Math Doesn’t Suck by Danica McKellar. This is our most recent textbook choice, and the one we’re working through currently. I’ve read a ton of reviews of the book, and though I am still somewhat put off by the “solve problems without breaking a nail” lingo, after working through most of the first book, I feel good about recommending it. McKellar is no air-brain. She takes math by the horns, celebrates the awesomeness of girlhood (albeit a specific kind of girly-girlhood), and challenges her female readers to build their inner strength and confidence by becoming mathematicians, though sometimes I’ll be honest – I feel the encouragement can come across as a bit condescending. However, the language is fun and light and overall empowering. It’s a narrative, and it’s hardcore math. Though I’m resistant toward the feminine stereotypes she insists on (building her word problems out of nail polish and lipsticks and cute boys), I also think that these types of images shouldn’t be universally banned in the name of girl empowerment, because some girls actually do like nail polish and lipstick and boys, and that should be validated as well. Honestly, I’m still mulling all this over. For now, Eva and talk about the imagery of makeup and jewelry, enjoy the fun of it, laugh at the absurdities, and substitute “11 games of Minecraft” for “11 lipsticks” and the like. In our math studies, I read this book aloud to her, and sometimes I skip the more heavy-handed “it’s cool to be a girl who loves math” break-out boxes, because you know, we get it. All that said, we like it, and plan on purchasing the Algebra text once we complete Math Doesn’t Suck.
Why Pi? by Dorling Kindersley. This book is great fun for math fans and for kids who are simply interested in what makes the world tick; it’s both visually and verbally stimulating and is full fascinating information about math and numbers. This isn’t about working problems, but unlocking the magic behind them. It lived in the back seat of our car for months, and the kids read it cover to cover dozens of times.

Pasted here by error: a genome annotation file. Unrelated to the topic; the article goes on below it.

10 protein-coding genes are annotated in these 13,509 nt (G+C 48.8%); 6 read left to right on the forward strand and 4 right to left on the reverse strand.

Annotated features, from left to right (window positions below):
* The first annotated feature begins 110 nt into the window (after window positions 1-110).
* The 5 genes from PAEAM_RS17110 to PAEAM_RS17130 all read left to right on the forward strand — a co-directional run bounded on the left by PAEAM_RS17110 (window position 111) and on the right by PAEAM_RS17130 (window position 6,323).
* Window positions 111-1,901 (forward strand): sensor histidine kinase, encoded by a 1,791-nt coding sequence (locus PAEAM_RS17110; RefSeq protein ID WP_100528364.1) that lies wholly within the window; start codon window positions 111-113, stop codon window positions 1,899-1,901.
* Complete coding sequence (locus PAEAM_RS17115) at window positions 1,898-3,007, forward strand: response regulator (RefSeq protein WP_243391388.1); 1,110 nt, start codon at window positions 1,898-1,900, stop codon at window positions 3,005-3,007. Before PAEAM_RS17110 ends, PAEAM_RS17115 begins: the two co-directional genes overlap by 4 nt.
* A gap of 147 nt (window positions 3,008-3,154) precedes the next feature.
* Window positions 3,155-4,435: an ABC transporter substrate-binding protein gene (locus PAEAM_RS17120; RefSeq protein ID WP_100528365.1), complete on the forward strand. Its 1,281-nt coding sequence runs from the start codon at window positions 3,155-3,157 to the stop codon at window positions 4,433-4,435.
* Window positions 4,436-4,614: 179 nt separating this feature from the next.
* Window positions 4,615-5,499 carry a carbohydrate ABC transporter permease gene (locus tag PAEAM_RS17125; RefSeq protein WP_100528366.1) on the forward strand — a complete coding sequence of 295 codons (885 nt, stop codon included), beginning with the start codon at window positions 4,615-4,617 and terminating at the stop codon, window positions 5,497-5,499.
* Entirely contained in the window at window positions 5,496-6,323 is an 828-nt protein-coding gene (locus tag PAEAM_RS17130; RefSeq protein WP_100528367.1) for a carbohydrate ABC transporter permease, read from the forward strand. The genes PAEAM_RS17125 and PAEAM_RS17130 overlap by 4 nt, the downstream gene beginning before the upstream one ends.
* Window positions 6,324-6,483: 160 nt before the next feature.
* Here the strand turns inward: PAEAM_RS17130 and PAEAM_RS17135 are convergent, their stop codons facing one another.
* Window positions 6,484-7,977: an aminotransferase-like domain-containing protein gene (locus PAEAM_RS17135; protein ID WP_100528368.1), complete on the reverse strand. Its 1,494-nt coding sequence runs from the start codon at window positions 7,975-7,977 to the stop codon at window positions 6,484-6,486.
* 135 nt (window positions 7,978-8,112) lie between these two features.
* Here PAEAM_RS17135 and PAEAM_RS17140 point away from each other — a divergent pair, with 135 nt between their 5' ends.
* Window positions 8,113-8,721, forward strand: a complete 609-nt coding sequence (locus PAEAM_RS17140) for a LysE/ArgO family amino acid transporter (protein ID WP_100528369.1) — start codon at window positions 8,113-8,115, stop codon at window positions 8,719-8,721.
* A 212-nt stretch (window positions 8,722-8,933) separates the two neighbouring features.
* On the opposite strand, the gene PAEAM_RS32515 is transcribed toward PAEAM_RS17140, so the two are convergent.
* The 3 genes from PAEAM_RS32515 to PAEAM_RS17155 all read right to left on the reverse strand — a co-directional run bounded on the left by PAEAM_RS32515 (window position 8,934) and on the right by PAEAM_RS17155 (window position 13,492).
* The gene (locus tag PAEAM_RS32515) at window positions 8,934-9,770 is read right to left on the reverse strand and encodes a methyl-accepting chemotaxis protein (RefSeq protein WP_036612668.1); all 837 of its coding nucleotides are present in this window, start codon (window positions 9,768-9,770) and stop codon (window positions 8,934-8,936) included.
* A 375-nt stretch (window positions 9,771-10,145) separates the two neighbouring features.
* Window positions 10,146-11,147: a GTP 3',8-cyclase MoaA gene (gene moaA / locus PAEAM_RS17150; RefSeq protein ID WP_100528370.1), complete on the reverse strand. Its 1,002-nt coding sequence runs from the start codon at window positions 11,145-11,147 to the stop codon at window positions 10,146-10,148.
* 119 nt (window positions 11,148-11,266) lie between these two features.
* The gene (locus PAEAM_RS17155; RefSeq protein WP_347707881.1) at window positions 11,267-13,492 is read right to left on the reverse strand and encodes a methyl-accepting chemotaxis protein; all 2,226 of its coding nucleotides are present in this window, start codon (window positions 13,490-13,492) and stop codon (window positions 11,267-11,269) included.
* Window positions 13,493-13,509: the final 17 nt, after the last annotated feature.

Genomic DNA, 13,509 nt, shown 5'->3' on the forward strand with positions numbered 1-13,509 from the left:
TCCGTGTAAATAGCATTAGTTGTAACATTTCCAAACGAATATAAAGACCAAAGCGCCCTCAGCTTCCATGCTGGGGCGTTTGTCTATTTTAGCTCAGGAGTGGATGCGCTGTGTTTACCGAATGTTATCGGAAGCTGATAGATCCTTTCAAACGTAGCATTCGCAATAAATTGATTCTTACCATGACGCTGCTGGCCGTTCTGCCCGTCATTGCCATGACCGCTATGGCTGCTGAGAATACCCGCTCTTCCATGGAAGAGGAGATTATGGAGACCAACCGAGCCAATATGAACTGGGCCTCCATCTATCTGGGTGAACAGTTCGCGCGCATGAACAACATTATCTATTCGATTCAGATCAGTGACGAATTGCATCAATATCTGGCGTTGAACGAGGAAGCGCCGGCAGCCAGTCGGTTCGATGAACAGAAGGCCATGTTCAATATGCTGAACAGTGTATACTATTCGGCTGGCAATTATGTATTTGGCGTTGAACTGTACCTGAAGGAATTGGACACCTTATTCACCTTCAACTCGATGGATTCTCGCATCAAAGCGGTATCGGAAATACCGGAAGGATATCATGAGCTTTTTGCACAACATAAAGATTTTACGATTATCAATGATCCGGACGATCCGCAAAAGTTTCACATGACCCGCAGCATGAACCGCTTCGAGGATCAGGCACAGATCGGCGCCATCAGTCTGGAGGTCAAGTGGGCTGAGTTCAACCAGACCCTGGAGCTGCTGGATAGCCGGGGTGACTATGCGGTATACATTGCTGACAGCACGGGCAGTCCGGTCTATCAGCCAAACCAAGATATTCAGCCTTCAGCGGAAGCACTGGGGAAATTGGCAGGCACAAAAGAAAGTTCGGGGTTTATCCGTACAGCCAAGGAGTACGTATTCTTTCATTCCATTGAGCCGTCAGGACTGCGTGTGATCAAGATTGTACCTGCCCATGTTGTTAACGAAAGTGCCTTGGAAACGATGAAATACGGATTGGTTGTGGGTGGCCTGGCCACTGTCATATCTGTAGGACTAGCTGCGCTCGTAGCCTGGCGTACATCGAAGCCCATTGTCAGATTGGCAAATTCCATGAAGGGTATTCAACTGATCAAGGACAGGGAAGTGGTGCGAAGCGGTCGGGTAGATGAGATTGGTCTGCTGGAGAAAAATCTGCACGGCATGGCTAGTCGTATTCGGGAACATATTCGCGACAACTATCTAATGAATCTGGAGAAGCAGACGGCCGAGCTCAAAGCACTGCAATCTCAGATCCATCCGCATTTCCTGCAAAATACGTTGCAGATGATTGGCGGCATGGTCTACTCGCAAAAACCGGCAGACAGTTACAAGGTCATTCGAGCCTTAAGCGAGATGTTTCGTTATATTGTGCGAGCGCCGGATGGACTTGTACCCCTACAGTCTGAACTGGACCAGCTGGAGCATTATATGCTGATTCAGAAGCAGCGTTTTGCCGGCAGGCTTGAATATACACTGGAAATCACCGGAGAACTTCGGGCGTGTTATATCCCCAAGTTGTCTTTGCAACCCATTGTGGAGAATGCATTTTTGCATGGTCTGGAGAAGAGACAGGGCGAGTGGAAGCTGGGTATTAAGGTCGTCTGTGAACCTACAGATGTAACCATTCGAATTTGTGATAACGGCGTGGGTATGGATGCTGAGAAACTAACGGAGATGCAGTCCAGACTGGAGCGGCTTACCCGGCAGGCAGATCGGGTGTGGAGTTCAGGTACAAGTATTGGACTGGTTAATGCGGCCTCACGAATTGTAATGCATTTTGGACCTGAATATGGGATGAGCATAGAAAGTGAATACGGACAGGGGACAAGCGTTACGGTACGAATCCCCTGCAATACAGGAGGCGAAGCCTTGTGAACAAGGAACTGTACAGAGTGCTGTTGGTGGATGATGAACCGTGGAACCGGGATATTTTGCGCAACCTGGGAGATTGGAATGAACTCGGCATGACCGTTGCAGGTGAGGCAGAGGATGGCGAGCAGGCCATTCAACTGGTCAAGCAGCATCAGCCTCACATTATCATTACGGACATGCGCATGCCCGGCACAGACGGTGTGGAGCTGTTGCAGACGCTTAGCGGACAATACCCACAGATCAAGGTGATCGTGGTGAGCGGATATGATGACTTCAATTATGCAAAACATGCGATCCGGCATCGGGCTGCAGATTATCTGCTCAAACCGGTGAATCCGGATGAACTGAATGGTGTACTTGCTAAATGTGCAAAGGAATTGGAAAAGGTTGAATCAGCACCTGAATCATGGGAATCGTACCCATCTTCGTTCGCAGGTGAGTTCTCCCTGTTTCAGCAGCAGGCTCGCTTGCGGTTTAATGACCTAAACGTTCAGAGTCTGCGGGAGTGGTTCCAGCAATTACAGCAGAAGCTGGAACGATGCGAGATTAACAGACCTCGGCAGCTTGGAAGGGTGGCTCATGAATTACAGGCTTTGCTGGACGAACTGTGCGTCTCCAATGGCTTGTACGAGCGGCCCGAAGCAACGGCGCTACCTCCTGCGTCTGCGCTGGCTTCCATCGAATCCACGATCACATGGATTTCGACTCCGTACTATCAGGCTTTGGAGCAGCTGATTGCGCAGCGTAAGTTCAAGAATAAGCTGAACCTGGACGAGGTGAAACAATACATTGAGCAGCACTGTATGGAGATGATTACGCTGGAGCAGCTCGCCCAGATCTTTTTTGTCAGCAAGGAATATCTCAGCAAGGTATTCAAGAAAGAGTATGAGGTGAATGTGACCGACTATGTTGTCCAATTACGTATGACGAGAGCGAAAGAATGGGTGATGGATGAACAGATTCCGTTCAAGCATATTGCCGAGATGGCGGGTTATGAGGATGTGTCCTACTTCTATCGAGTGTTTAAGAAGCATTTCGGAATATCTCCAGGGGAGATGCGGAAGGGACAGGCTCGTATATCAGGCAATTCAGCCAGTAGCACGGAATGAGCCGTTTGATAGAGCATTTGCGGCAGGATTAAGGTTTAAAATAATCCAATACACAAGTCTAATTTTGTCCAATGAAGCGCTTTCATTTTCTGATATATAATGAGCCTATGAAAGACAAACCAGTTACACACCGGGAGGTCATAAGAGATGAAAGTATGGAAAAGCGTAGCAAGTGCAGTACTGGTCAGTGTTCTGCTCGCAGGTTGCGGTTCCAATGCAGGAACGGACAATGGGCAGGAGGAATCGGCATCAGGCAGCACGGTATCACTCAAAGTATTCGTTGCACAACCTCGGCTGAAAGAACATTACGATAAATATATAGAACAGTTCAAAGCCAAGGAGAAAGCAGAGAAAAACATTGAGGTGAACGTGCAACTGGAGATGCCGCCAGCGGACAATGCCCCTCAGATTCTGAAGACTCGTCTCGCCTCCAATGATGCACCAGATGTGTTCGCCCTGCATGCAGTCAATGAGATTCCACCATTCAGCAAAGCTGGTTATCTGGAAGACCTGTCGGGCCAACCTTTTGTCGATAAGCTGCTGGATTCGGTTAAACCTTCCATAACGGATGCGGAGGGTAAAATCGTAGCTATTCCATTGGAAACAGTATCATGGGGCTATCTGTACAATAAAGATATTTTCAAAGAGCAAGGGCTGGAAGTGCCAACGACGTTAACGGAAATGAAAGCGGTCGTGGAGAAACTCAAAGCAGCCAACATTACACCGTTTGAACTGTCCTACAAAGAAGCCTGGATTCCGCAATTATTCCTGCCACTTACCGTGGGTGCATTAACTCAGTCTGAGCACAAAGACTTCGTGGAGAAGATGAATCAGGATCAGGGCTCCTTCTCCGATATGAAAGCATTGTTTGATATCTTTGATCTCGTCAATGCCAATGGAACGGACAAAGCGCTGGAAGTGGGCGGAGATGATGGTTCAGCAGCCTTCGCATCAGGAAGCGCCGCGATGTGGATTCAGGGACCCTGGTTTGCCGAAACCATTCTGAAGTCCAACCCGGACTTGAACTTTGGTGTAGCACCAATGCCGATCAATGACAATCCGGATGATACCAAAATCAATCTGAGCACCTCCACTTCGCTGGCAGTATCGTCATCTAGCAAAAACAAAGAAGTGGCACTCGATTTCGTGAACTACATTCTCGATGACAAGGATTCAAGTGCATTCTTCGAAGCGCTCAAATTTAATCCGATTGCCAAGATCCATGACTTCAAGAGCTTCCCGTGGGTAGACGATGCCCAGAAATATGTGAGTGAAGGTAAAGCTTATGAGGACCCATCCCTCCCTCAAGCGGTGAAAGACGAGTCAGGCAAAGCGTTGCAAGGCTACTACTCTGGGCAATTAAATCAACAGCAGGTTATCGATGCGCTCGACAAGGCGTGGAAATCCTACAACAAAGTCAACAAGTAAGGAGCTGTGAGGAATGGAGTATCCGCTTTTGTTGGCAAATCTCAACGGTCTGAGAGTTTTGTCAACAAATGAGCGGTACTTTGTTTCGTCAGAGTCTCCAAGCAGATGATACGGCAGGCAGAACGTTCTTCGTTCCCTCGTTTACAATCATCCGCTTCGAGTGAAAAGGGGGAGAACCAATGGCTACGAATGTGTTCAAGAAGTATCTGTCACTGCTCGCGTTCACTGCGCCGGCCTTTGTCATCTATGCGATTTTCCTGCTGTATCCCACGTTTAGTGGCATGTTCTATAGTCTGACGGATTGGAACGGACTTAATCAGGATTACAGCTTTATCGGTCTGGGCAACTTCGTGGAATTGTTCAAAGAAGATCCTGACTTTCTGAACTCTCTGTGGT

Murderous Maths by Terry Deary. This series is part of the Horrible books that span history, biographies, science, and math. They are written in the UK, and they say “maths” there, not “math.” Murderous Maths titles cover specific math topics, but are not meant to be your core text. Like all the Horrible books, they’re full of humor (sometimes slightly dark humor) and packed full of comic insets. Like all my enrichment text choices, I love to leave these in the backseat of the car. The kids can’t resist a book in the car. Ian in particular enjoyed these. If you purchase through the link I’m embedding here, be sure to tell Horrible Ray that I sent you. I’m a big fan of Horrible Ray. He’s a pretty awesome guy, as is his whole family.